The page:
Except for the fact that he was allowed to enter as a temporary visitor, the appellant is in the same situation as was the alien temporarily and then permanently excluded in United States ex rel. Knauff v. Watkins, 2 Cir., 173 F.2d 599, certiorari granted, 336 U.S. 966, 69 S.Ct. 941. While it may be that the Knauff case will be reversed, we are, for the time being at least, disposed to follow it and that reduces the issues for consideration on this appeal to one, whether the Knauff case is distinguishable because it dealt with an alien who was temporarily excluded while this relator was temporarily admitted.
The applicable statute is Section 19 of the Immigration Act of 1917, 8 U.S.C.A. § 155, and reads, in pertinent part, as follows: '(a) At any time within five years after entry, any alien who at the time of entry was a member of one or more of the classes excluded by law; * * * shall, upon the warrant of the Attorney General, be taken into custody and deported. * * * '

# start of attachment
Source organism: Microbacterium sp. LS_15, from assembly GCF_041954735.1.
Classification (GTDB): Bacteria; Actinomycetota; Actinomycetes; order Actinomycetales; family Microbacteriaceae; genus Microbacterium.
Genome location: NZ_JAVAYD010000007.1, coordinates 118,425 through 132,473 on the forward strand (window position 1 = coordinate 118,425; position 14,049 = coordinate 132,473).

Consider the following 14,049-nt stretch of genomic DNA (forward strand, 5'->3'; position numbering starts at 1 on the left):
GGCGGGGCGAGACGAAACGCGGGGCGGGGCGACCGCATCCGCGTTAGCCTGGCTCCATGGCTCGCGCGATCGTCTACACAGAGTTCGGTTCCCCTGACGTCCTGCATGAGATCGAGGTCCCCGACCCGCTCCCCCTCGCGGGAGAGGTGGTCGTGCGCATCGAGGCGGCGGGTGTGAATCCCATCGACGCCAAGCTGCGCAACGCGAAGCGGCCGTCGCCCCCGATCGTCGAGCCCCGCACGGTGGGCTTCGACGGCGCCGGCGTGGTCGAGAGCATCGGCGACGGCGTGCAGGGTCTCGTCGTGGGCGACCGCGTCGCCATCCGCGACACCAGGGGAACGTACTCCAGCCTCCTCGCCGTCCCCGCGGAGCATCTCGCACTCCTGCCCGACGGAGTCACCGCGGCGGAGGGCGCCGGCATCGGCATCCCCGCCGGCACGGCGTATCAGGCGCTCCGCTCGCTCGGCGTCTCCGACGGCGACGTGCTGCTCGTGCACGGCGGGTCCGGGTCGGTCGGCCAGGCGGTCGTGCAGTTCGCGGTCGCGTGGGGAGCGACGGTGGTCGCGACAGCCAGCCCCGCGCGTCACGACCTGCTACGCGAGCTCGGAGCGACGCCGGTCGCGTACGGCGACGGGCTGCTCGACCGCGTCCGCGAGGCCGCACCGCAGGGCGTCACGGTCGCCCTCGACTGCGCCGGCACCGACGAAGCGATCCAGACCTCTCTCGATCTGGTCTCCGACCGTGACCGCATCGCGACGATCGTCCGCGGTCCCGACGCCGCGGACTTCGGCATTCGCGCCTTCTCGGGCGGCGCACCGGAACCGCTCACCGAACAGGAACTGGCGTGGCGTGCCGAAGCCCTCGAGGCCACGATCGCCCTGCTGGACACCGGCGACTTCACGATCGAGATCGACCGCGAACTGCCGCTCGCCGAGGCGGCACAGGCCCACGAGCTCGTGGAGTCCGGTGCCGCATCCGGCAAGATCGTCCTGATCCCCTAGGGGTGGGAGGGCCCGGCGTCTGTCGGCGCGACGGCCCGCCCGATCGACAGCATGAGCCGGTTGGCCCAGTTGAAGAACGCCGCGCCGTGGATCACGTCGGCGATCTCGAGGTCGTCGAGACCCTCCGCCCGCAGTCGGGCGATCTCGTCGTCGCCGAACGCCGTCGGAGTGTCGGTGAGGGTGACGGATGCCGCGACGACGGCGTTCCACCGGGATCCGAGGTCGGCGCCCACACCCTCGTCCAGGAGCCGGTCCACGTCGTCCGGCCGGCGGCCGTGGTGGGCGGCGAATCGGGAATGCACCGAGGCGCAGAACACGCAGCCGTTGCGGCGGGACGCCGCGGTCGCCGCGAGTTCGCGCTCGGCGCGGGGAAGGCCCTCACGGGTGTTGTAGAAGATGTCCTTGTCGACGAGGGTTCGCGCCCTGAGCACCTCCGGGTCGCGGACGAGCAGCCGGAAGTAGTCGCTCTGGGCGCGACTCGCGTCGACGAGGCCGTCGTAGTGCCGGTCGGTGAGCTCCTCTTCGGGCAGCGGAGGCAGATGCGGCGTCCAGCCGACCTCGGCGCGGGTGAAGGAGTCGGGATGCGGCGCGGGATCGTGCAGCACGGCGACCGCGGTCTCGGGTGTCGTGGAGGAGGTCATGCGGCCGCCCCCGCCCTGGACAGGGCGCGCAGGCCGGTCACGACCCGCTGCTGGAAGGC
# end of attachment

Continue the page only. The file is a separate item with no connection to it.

While this alien was in this country before his entry was found by the proper authorities to be prejudicial to the interests of the United States, in a very real sense he 'at the time of entry was a member of one or more of the classes excluded by law.' As pointed out in the Knauff case, supra, the regulations provide a method of determining before entry whether an alien is excludable on the ground upon which this alien has been ordered deported after entry. But if for any reason an alien whose entry is prejudicial to the interests of the United States is not, as he should be, temporarily excluded by an immigration inspector, we do not think he thereby obtains immunity from deportation. A construction of Section 19(a) which would require that the determination that he is excludable be made at the time of entry, if at all, seems too formal. See U.S. ex rel. Faneco v. Corsi, D.C., S.D.N.Y., 57 F.2d 868, affirmed without opinion, 2 Cir., 61 F.2d 1043.